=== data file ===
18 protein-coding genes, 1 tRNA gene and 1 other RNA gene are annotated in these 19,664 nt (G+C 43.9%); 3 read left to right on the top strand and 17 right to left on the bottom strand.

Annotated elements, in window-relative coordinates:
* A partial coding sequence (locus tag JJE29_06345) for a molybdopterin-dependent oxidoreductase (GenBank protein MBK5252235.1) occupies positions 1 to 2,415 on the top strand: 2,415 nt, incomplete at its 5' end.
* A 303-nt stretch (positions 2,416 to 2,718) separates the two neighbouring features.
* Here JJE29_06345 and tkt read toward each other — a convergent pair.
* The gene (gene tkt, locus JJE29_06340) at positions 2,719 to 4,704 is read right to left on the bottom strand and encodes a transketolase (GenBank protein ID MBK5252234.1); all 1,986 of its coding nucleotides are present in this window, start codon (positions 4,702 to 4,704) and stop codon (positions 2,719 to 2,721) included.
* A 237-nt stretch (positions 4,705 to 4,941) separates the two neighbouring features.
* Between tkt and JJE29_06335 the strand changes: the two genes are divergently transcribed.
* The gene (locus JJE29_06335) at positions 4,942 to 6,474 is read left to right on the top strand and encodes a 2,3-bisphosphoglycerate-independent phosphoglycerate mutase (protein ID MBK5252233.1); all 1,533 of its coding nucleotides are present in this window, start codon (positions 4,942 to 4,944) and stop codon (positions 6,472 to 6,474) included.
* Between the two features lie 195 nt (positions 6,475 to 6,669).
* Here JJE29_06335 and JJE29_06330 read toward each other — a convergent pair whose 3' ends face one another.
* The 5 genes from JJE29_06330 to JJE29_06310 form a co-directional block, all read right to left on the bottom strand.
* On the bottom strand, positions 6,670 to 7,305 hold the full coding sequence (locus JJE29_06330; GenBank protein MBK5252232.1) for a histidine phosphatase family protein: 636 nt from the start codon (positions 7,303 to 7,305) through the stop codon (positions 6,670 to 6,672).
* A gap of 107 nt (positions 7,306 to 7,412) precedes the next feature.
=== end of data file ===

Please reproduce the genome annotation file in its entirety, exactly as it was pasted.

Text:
18 protein-coding genes, 1 tRNA gene and 1 other RNA gene are annotated in these 19,664 nt (G+C 43.9%); 3 read left to right on the top strand and 17 right to left on the bottom strand.

Annotated elements, in window-relative coordinates:
* A partial coding sequence (locus tag JJE29_06345) for a molybdopterin-dependent oxidoreductase (GenBank protein MBK5252235.1) occupies positions 1 to 2,415 on the top strand: 2,415 nt, incomplete at its 5' end.
* A 303-nt stretch (positions 2,416 to 2,718) separates the two neighbouring features.
* Here JJE29_06345 and tkt read toward each other — a convergent pair.
* The gene (gene tkt, locus JJE29_06340) at positions 2,719 to 4,704 is read right to left on the bottom strand and encodes a transketolase (GenBank protein ID MBK5252234.1); all 1,986 of its coding nucleotides are present in this window, start codon (positions 4,702 to 4,704) and stop codon (positions 2,719 to 2,721) included.
* A 237-nt stretch (positions 4,705 to 4,941) separates the two neighbouring features.
* Between tkt and JJE29_06335 the strand changes: the two genes are divergently transcribed.
* The gene (locus JJE29_06335) at positions 4,942 to 6,474 is read left to right on the top strand and encodes a 2,3-bisphosphoglycerate-independent phosphoglycerate mutase (protein ID MBK5252233.1); all 1,533 of its coding nucleotides are present in this window, start codon (positions 4,942 to 4,944) and stop codon (positions 6,472 to 6,474) included.
* Between the two features lie 195 nt (positions 6,475 to 6,669).
* Here JJE29_06335 and JJE29_06330 read toward each other — a convergent pair whose 3' ends face one another.
* The 5 genes from JJE29_06330 to JJE29_06310 form a co-directional block, all read right to left on the bottom strand.
* On the bottom strand, positions 6,670 to 7,305 hold the full coding sequence (locus JJE29_06330; GenBank protein MBK5252232.1) for a histidine phosphatase family protein: 636 nt from the start codon (positions 7,303 to 7,305) through the stop codon (positions 6,670 to 6,672).
* A gap of 107 nt (positions 7,306 to 7,412) precedes the next feature.